Bears' Tear Wiped Away By Bruins in MPSF Defeat

Photo: Mike Sample was one of just two seniors on the Cal men's water polo team this season. The Bears lost to UCLA in the MPSF final, 10-7.
Victoria Chow/File
Mike Sample was one of just two seniors on the Cal men's water polo team this season. The Bears lost to UCLA in the MPSF final, 10-7.

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Last Saturday, Luka Saponjic's shot rang into Stanford's cage with just four seconds left. The mad scramble back from a five-goal halftime deficit was complete and, with a 12-11 overtime win, the Cal men's water polo team earned its place in the MPSF championship game. The stage couldn't have been more beautifully set for an NCAA tournament berth and a shot at a 14th national title.

All that stood in its way was UCLA.

But a day later, the Bears' championship hopes vanished, losing by three.

That was a microcosm of Cal's season: a powerful, cohesive machine punctuated by inexplicable inconsistency-lapses which resulted in maddeningly close losses.

It didn't matter that the No. 3 Bears (22-6, 6-2 in the MPSF) had pulled off one of the most dramatic comebacks in recent history, or that they had finished second in the tournament.

The NCAA Championship has just four open spots, a brutal structure that allows only two to advance from the MPSF-despite the conference holding eight of the nation's top 10 teams.

"It's so tight in this sport. It's so hard," coach Kirk Everist said. "I don't know if there's another sport in the NCAA that it's just so hard to just to get to the championship."

Things didn't look easy at the beginning of the season for a squad that returned just two seniors in captains Spencer Warden and Mike Sample. On a young roster, it took some time for the players to gel. After being plagued by scoring lulls earlier in the season, a light bulb went on for Cal in October's SoCal Invite as it won 12 of its next 13.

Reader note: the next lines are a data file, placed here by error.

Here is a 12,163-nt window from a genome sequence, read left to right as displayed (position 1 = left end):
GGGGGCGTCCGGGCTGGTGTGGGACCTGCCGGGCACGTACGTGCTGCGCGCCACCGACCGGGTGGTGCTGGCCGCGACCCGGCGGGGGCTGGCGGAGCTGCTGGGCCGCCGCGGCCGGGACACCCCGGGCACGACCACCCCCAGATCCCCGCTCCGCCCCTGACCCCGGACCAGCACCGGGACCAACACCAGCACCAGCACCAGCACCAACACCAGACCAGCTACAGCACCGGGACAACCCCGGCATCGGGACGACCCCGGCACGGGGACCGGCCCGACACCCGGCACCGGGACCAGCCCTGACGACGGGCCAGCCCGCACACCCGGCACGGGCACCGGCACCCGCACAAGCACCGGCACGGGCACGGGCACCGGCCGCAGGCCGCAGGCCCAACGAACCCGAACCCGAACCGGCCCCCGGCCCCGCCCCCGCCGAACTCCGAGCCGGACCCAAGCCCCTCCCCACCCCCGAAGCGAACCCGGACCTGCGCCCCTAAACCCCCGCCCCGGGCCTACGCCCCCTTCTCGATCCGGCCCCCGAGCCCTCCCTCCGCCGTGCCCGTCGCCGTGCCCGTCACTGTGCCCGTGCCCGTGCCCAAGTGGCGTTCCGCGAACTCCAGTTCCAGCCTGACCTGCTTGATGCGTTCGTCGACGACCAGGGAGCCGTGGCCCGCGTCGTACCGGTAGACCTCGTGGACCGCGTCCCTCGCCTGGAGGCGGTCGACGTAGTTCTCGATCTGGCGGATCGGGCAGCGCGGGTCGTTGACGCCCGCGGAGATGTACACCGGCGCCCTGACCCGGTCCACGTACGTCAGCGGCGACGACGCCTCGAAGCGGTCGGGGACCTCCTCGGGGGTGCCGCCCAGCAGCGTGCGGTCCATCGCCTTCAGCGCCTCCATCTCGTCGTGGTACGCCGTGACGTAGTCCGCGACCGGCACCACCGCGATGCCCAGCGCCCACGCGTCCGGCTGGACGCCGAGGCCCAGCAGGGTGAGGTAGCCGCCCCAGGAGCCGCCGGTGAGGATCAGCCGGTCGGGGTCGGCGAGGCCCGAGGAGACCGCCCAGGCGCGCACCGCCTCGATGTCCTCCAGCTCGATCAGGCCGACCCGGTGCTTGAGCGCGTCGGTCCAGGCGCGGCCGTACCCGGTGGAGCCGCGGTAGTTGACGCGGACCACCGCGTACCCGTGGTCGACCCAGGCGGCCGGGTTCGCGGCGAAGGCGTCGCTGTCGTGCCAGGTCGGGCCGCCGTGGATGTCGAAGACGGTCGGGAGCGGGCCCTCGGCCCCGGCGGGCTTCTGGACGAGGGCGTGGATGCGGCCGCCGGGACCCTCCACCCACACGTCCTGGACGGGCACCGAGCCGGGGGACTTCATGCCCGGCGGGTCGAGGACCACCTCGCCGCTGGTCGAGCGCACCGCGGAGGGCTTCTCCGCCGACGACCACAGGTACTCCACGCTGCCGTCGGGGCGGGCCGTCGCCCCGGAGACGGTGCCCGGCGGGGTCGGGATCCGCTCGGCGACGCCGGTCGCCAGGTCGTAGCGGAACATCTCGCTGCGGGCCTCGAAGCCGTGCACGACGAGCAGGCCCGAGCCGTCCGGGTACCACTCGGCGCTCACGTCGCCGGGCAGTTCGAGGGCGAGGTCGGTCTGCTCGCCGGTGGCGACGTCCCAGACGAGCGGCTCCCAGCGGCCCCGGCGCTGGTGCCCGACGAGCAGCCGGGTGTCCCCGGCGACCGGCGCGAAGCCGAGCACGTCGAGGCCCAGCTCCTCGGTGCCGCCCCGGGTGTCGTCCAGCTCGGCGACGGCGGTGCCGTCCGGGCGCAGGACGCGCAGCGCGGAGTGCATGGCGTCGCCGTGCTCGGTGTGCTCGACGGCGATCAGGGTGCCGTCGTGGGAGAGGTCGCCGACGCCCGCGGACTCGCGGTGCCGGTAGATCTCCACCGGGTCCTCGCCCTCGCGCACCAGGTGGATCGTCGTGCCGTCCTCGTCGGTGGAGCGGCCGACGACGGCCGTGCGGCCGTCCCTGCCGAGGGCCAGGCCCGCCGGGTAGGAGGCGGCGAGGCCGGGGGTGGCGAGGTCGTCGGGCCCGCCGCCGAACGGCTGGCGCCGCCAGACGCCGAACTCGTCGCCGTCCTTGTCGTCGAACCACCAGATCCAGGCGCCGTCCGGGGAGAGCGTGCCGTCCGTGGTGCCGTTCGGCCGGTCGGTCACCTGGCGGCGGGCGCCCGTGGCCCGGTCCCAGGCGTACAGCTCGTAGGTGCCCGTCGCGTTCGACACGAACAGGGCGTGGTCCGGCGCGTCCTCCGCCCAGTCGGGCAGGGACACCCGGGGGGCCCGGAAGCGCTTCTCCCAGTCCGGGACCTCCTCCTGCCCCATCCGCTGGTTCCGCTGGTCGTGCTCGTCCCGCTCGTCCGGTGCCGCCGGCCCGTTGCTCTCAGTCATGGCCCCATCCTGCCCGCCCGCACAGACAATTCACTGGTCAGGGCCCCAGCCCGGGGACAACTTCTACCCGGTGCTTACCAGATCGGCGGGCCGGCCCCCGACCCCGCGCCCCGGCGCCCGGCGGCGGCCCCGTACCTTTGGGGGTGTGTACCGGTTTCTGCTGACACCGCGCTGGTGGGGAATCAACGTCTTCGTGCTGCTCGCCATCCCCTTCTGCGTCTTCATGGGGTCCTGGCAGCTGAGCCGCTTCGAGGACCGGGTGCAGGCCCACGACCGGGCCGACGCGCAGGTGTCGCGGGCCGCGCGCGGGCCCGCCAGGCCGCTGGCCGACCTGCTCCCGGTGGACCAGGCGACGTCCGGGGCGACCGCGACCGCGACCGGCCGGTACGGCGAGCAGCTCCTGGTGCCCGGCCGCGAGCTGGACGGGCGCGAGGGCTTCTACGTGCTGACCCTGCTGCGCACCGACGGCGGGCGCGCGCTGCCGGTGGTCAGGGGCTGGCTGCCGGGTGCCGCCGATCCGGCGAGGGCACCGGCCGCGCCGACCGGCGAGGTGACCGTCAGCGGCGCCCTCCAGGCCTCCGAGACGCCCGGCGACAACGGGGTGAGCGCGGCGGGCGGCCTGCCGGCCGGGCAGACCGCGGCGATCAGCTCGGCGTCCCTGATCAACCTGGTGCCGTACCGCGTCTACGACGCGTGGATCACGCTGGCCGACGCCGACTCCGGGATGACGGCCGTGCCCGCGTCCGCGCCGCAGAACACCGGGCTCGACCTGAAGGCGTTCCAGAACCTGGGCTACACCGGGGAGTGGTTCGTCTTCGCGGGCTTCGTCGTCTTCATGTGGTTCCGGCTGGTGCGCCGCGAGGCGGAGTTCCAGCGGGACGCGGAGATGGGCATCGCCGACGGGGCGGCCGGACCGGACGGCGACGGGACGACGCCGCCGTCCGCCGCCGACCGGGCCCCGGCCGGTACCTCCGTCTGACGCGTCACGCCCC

"One of our mottos established (then) was 'I got your back, you got my back.' Guys working for each other," junior Zach White said. "The games where we worked for each other, we were able to dominate teams."

Cal wasn't able to do it quite enough, as it occasionally strayed from its unit to play as individuals-stifling the flow of the offense and often digging holes too deep to climb out of. In many of their losses, including three against No. 1 USC by two goals or fewer, the Bears were forced to play catch-up.

Still, the Bears reaffirmed their place in the upper echelon of the sport. They placed three players on All-MPSF teams-Warden, White and leading scorer Ivan Rackov-while building the chemistry they didn't show last year.

In nine months, the team will begin another run at the title-this time without Warden, who will almost certainly be named to his fourth All-American team. The versatile attacker led the Bears in steals since his first season, good for a career total of over 240. Warden will likely head to Europe after he graduates to play professionally.

The hole won't be easy to fill, but the Bears hope the games they saw this season will pay dividends in the next.

"You hope you learn from it and it stokes the fire a little bit," Everist said.

Tags: CAL MEN'S WATER POLO, KIRK EVERIST, SPENCER WARDEN


Contact Jack Wang at [email protected]



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